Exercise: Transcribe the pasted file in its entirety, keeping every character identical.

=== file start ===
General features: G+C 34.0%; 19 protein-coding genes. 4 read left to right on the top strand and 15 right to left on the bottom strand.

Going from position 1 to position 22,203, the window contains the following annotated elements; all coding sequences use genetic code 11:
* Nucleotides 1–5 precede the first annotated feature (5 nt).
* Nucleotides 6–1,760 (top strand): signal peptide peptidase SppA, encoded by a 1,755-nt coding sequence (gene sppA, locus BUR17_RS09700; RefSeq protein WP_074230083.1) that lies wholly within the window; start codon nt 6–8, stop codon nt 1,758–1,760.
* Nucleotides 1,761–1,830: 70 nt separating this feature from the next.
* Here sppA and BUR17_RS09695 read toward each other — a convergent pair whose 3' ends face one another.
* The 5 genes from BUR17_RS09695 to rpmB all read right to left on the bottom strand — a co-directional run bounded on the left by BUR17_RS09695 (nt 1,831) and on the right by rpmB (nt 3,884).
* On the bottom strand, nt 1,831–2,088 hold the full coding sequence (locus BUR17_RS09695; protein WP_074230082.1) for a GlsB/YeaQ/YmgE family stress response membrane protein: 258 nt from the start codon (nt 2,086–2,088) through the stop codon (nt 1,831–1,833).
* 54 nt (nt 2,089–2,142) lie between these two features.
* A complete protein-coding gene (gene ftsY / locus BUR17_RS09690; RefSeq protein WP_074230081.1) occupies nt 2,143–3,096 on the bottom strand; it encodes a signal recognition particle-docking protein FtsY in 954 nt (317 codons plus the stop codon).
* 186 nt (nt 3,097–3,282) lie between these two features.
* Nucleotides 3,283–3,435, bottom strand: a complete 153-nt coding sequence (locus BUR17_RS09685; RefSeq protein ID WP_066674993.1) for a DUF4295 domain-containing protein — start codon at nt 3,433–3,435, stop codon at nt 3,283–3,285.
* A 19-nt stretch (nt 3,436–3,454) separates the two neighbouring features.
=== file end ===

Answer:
General features: G+C 34.0%; 19 protein-coding genes. 4 read left to right on the top strand and 15 right to left on the bottom strand.

Going from position 1 to position 22,203, the window contains the following annotated elements; all coding sequences use genetic code 11:
* Nucleotides 1–5 precede the first annotated feature (5 nt).
* Nucleotides 6–1,760 (top strand): signal peptide peptidase SppA, encoded by a 1,755-nt coding sequence (gene sppA, locus BUR17_RS09700; RefSeq protein WP_074230083.1) that lies wholly within the window; start codon nt 6–8, stop codon nt 1,758–1,760.
* Nucleotides 1,761–1,830: 70 nt separating this feature from the next.
* Here sppA and BUR17_RS09695 read toward each other — a convergent pair whose 3' ends face one another.
* The 5 genes from BUR17_RS09695 to rpmB all read right to left on the bottom strand — a co-directional run bounded on the left by BUR17_RS09695 (nt 1,831) and on the right by rpmB (nt 3,884).
* On the bottom strand, nt 1,831–2,088 hold the full coding sequence (locus BUR17_RS09695; protein WP_074230082.1) for a GlsB/YeaQ/YmgE family stress response membrane protein: 258 nt from the start codon (nt 2,086–2,088) through the stop codon (nt 1,831–1,833).
* 54 nt (nt 2,089–2,142) lie between these two features.
* A complete protein-coding gene (gene ftsY / locus BUR17_RS09690; RefSeq protein WP_074230081.1) occupies nt 2,143–3,096 on the bottom strand; it encodes a signal recognition particle-docking protein FtsY in 954 nt (317 codons plus the stop codon).
* 186 nt (nt 3,097–3,282) lie between these two features.
* Nucleotides 3,283–3,435, bottom strand: a complete 153-nt coding sequence (locus BUR17_RS09685; RefSeq protein ID WP_066674993.1) for a DUF4295 domain-containing protein — start codon at nt 3,433–3,435, stop codon at nt 3,283–3,285.
* A 19-nt stretch (nt 3,436–3,454) separates the two neighbouring features.